NOTE: This post has been revised to include more information.
Downloadable PDF: The Ultimate Editing List
First, I want to share my top five pet peeves as an editor. Or, more precisely, five errors I’d like more writers to be aware before submitting to an agent/editor/publisher.
1. Stay in the Same Tense
I’ve seen many stories that start in past or present tense then after a few pages or even a couple of chapters shift to another tense, without warning. The change doesn’t happen because of a time jump from past to present. Rather, the timeline is the same, but the writer makes this mistake without realizing it. Sometimes, this shifting can go on throughout the entire manuscript. This is an easy mistake. Admittedly, I had done it with my first attempts. A good beta reader can point this out, but it’s important for writers to be able to recognize this themselves, with practice.
2. Stick with One Name for a Character
In the narrative, if you refer to a character by their first name, don’t later change the name you use to their last name. Or vice versa. Establish the name you want your character to be known by in the beginning and stick with it. Dialogue is another story, however. A character’s name can change in dialogue depending on their nicknames and titles.
3. Join Complete Sentences
Make sure when you join two sentences with a comma and conjunction (and, or, but) that the sentence following the comma is complete with a subject.
Example: She couldn’t wait to go on vacation, but she had a deadline to meet first.
(This is correct, because there is a subject following the comma and the conjunction. If you remove “she” from the second half of the sentence, it would become a fragment.)
4. Pay Attention to Gerund Phrases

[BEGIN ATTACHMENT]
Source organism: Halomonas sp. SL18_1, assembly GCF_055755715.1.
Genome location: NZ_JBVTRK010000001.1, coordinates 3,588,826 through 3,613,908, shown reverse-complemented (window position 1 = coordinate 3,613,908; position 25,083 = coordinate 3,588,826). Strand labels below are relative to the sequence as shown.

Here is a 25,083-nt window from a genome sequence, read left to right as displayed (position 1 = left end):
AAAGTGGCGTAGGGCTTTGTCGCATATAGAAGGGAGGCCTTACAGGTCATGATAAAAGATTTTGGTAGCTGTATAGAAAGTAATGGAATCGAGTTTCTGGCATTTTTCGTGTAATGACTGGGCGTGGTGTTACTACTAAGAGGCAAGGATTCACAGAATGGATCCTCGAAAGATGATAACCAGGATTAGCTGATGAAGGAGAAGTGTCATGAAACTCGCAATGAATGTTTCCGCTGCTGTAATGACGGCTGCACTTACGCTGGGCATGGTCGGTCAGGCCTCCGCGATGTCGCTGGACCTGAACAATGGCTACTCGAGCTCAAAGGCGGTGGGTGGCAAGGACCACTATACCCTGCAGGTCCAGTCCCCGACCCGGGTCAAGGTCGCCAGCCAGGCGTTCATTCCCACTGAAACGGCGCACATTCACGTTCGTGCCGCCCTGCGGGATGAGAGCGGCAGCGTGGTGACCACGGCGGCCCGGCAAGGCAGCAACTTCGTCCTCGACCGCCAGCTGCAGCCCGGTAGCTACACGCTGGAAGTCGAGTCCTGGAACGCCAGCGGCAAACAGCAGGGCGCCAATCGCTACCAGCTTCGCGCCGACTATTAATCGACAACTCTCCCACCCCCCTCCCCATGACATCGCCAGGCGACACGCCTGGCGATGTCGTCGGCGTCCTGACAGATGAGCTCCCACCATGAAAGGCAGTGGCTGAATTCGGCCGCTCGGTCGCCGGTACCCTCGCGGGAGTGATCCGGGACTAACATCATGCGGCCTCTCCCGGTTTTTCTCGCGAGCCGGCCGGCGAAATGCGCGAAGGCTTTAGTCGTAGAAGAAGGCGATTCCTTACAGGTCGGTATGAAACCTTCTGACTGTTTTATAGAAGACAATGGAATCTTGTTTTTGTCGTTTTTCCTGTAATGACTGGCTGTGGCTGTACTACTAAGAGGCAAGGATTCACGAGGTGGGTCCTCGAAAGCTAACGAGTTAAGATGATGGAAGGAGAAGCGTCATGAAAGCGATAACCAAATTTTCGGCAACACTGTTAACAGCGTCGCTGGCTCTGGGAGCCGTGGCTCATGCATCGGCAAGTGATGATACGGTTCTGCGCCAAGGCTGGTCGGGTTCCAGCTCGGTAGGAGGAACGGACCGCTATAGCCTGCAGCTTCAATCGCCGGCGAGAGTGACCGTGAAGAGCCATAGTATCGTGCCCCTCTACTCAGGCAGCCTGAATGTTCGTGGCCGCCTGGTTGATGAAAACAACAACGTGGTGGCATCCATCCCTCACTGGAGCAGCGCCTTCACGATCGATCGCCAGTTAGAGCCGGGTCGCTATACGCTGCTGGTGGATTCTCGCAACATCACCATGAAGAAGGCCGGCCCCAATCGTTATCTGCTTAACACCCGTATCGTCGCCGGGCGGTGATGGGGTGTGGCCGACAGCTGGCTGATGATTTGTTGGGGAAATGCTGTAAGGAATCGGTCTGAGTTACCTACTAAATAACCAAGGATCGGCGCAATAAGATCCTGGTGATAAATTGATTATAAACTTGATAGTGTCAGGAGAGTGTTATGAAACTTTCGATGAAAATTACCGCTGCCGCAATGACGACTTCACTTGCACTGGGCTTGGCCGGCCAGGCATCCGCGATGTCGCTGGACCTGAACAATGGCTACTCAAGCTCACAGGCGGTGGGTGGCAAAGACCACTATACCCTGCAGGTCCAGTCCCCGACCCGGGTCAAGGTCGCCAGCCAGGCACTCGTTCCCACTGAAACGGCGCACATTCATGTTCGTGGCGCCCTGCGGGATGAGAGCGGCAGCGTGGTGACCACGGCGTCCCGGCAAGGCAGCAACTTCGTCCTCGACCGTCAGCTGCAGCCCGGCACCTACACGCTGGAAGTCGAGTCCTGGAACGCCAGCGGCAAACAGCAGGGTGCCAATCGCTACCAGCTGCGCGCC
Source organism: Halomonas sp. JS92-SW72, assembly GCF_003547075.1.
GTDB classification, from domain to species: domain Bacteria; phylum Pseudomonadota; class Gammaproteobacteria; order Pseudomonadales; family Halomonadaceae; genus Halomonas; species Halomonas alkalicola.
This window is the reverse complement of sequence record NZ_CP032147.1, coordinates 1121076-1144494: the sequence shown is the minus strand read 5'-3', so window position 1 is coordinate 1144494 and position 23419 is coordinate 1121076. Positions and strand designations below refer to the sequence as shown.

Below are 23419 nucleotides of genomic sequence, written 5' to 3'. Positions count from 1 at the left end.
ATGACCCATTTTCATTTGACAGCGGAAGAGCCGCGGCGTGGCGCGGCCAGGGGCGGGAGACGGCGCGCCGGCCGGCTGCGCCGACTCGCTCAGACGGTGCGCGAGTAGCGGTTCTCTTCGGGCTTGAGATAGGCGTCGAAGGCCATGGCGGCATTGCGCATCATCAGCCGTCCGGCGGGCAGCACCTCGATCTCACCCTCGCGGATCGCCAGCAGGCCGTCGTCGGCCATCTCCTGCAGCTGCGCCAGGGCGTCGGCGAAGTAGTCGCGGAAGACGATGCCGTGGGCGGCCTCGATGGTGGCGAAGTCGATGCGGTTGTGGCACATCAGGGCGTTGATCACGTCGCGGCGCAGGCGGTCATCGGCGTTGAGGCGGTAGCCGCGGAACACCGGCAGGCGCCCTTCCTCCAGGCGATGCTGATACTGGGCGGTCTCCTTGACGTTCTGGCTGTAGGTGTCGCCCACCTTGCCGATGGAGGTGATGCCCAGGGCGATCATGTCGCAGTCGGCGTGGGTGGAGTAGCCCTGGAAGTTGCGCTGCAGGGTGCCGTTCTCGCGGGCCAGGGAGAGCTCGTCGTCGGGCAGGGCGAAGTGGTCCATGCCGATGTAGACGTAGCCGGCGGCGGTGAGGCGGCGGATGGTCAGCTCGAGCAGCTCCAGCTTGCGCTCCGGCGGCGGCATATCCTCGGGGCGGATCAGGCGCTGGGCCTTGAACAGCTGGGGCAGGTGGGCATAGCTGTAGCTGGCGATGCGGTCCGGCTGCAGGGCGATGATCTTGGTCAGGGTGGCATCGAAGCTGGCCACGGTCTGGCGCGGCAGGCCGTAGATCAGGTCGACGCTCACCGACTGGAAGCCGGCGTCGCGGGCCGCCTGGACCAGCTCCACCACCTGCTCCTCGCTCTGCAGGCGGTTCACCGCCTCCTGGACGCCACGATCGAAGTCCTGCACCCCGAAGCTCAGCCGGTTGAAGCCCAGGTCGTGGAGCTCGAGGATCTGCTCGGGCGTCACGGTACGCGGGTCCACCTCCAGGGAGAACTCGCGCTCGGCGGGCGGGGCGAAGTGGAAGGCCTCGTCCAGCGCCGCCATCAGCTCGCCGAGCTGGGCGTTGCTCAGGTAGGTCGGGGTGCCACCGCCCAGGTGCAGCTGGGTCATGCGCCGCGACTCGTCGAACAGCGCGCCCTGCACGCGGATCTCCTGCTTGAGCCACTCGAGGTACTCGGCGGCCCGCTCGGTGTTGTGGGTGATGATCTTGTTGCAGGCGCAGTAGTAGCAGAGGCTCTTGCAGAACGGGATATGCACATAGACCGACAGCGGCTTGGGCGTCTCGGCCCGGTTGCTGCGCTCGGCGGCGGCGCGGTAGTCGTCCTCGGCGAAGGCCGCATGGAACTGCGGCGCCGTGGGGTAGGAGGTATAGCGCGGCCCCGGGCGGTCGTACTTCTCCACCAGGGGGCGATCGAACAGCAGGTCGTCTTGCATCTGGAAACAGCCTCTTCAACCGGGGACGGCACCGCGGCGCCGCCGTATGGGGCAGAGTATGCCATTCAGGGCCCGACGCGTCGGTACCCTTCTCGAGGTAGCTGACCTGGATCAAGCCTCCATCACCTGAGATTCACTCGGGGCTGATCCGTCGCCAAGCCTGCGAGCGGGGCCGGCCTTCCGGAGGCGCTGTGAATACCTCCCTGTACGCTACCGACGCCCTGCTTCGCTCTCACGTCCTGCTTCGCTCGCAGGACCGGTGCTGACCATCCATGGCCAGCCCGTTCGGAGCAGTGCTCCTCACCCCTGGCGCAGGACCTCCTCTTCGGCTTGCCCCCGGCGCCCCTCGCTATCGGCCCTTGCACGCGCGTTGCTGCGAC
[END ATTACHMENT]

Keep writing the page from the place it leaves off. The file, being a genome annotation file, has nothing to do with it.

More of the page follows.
Gerund phrases begin with a verb that ends in “ing.” These phrases can be at the beginning of a sentence or at the end of the sentence following a comma. The problem is, some of the sentences might not make sense together.
Example: Smiling, she tilted her head.
This is correct, because you can smile and tilt your head at the same time.
Example: Running upstairs, she flopped onto her bed.
This is not correct, because you can’t run upstairs and flop onto your bed at the same time, not even if your bed happens to be in the stair way. You’d have to stop one act to do the other.
You can use the Find tool to search for “ing” to double-check these phrases. If you find an incorrect phrase, a little revision is all that’s needed to make it work.
5. Comma Splices
Comma splices are very common. I know that I have comma splices in my earliest works, but they are incorrect. A comma splice is when two independent clauses (sentences) are joined by a comma.
Example: Mom ordered pizza, Dad went to pick it up. (Comma Splice)
Example: Mom ordered pizza, and Dad went to pick it up. (Correct)
Most of the time, adding a conjunction fixes this problem. Or you can replace the comma with a semi-colon or period.